Your English accent is very good in the film. Have you always been good at accents? Oh thank you. Both my parents are English and I was born in West Africa, and I moved around as a kid, lived in Bristol, lived in Buckinghamshire and Surrey as a kid, and then moved when I was 16. I used to speak [affects West Country burr] slightly Bristolian anyway. I used to have all these accents running around in my head. I had a South African accent when I was eight or nine because we lived in Johannesburg. As a kid you pick up these things. So when I go back to England it’s quite easy for me to slip back into a particular way of talking and framing things because all my relatives are there and I sort of feel in some way it’s home, or it’s a home.
My favourite scene in the film is when you’re in the village pub and you ask, very pointedly, for "a pint of bitter". I know, it’s a great scene when the sceptical inspector opens the door to the village pub and all the funny types look at him. It’s got a great humour to it. It’s a tradition in horror movies; going to the pub where all the locals are terrified of the Werewolf but the man from London doesn’t believe in it at all.
But as the film eventuates, the truth literally comes back to bite you. Now, without giving too much away, it looks like they were setting this up for another Wolfman. I guess that’s right. There was a sort of deliberation about who gets bitten, who dies, whether Emily gets bitten, whether Benicio escapes, whether he dies, what happens to Aberline. So that was kind of where they ended it. So yeah they left themselves open for a sequel.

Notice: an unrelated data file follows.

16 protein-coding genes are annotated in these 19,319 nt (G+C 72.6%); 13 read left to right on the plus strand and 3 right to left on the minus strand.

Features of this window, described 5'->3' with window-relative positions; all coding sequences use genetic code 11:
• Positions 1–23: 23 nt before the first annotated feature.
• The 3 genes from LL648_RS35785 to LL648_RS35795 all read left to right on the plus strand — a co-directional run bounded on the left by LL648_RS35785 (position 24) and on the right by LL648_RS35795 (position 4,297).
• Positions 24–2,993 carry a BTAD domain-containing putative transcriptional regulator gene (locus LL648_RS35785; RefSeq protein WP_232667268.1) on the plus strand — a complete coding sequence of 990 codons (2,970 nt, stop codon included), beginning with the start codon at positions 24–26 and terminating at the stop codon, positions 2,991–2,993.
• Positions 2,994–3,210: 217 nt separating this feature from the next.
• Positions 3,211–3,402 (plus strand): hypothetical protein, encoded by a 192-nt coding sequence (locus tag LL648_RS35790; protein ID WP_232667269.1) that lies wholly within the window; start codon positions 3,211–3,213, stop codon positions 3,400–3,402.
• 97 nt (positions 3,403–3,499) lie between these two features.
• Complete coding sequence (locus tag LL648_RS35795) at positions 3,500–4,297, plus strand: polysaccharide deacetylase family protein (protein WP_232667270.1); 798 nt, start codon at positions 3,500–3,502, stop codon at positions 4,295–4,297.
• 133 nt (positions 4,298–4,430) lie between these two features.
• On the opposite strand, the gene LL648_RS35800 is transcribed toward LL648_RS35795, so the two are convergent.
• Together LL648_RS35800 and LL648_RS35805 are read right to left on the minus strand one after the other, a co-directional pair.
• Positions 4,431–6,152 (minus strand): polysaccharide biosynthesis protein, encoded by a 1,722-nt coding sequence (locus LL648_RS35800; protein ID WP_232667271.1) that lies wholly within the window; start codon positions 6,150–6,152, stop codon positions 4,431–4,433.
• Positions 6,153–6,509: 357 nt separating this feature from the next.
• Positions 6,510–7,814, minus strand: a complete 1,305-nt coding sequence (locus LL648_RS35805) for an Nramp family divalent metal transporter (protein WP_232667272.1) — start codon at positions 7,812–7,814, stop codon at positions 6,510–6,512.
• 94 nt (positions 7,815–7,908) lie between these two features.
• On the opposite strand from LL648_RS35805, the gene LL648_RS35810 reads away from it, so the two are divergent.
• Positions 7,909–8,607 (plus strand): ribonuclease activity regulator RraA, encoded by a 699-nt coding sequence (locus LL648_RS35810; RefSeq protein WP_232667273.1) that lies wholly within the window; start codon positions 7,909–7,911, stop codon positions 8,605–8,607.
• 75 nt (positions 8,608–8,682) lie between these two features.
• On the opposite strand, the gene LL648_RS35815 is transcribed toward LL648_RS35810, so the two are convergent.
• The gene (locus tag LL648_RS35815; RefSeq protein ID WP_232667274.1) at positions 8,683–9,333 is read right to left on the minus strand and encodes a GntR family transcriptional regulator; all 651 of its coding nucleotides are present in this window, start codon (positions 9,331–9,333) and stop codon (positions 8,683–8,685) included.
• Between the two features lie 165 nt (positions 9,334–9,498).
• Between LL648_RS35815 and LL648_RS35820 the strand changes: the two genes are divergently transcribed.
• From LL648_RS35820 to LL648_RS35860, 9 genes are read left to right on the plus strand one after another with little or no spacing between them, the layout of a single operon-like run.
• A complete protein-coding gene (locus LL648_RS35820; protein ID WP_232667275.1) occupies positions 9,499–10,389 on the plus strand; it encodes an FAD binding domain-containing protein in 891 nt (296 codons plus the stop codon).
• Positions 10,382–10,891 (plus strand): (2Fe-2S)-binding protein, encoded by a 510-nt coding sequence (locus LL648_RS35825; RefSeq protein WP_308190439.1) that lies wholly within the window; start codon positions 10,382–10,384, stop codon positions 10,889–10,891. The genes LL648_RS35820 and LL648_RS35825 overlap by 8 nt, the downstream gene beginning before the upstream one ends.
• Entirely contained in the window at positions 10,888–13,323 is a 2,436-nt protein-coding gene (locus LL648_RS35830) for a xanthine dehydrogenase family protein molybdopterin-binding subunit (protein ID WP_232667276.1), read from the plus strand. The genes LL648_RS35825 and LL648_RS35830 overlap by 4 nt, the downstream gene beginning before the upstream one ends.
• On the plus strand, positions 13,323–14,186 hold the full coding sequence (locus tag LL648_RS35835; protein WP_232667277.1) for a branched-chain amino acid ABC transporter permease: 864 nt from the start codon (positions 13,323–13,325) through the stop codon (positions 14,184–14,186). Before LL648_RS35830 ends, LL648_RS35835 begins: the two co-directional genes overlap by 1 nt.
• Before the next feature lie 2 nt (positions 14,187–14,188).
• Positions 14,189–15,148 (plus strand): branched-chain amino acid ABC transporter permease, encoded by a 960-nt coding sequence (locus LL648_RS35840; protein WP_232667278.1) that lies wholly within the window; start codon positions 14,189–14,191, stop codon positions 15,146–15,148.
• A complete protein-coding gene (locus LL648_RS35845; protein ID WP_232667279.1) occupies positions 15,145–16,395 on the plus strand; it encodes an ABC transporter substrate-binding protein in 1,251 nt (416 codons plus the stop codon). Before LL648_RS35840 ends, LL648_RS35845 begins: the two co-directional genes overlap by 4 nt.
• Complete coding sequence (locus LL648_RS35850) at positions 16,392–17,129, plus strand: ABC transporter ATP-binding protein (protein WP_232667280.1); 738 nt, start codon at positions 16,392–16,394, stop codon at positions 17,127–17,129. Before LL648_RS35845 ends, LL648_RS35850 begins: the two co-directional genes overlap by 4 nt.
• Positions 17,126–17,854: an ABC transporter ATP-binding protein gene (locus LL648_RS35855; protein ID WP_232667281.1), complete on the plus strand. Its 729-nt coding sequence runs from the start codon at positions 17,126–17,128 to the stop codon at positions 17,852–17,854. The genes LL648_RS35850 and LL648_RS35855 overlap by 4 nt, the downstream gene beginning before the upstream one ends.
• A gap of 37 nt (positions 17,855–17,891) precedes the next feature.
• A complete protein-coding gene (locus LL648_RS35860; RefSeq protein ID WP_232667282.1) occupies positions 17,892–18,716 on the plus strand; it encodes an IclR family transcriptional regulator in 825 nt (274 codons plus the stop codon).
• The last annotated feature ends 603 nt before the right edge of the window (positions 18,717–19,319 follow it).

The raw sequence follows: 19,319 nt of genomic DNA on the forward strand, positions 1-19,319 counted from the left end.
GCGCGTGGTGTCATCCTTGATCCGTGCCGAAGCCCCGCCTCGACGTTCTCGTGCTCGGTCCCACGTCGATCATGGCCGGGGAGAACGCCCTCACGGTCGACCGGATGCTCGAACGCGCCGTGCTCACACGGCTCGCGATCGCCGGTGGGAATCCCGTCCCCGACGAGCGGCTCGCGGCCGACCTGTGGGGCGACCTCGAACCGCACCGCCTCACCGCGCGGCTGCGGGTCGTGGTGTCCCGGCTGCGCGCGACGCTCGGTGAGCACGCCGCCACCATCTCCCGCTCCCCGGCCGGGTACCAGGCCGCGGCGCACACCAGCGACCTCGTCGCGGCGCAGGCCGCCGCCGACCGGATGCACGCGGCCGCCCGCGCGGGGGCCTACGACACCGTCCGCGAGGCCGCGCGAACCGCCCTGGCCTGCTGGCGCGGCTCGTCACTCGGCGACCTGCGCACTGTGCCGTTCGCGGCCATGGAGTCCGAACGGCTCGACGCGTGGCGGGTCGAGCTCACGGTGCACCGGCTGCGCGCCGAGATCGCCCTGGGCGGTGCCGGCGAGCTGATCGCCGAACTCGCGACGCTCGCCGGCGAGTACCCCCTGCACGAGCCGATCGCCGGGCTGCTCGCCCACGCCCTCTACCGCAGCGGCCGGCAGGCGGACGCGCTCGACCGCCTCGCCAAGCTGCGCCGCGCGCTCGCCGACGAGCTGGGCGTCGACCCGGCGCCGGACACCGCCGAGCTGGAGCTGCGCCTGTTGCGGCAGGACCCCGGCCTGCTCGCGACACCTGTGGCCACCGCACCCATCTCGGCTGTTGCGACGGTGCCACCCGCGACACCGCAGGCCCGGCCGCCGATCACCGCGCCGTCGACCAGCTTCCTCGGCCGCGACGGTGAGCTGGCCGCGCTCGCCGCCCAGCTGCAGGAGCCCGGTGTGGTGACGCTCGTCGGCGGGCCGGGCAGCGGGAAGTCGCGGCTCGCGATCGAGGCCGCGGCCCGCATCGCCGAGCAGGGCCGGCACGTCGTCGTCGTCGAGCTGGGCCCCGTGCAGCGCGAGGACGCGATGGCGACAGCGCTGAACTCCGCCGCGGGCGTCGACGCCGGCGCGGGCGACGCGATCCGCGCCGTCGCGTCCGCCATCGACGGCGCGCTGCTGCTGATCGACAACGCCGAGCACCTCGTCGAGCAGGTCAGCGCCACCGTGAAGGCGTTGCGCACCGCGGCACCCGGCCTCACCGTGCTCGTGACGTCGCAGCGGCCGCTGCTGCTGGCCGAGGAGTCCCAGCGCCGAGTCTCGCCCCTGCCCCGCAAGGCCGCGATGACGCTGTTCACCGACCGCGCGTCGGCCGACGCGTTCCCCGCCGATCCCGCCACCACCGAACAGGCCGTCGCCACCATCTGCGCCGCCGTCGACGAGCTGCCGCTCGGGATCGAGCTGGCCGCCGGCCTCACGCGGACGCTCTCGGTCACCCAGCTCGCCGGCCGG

And have you signed on for another film? Ah, no. Not yet. I guess they’ll wait to see if this makes money first then they’ll make their decision accordingly.
Well, what with Lord of the Rings and the Matrix series, you’re pretty experienced with successful trilogies so maybe we’ll see Wolfman 3… What else have you got coming up in 2010? I’ve got Uncle Vanya with the Sydney Theatre Company at the end of the year. The Hobbit was going to be going this year but I hear that it might have been bumped. I finish off a film called Oranges and Sunshine, which is presently filming in Adelaide, and we spent a couple of weeks in England. It’s directed by Jim Loach, a wonderful young director. It’s the story of the children who were sent to England and told they were orphans in the 50s and 60s and into the 70s. Then many years later, when this film is set, in the 80s, they find out that in fact they hadn’t been orphaned at all, and they still had family back home. So it’s a story about abandonment and abuse of children, and the way in which those people can heal those lives.
Uncle Vanya also has a fantastic cast: yourself, John Bell, Richard Roxburgh, Cate Blanchett. What do you make of the job Cate Blanchett and Andrew Upton are doing with the STC? I think they’re really thrilling and exciting.
It must be nice that so much is happening on your doorstep in Sydney. Yeah it is, I love working with Cate, she’s a gorgeous person, she’s really smart and she works so hard. Andrew is a terrific writer and a lovely man, a lot of fun to be around. I think those two have been really brave and made some changes, to reinvigorate the theatre scene in Sydney, and some of their ideas are really great, so I’m excited about this project. It’s a beautiful play and Andrew is adapting it.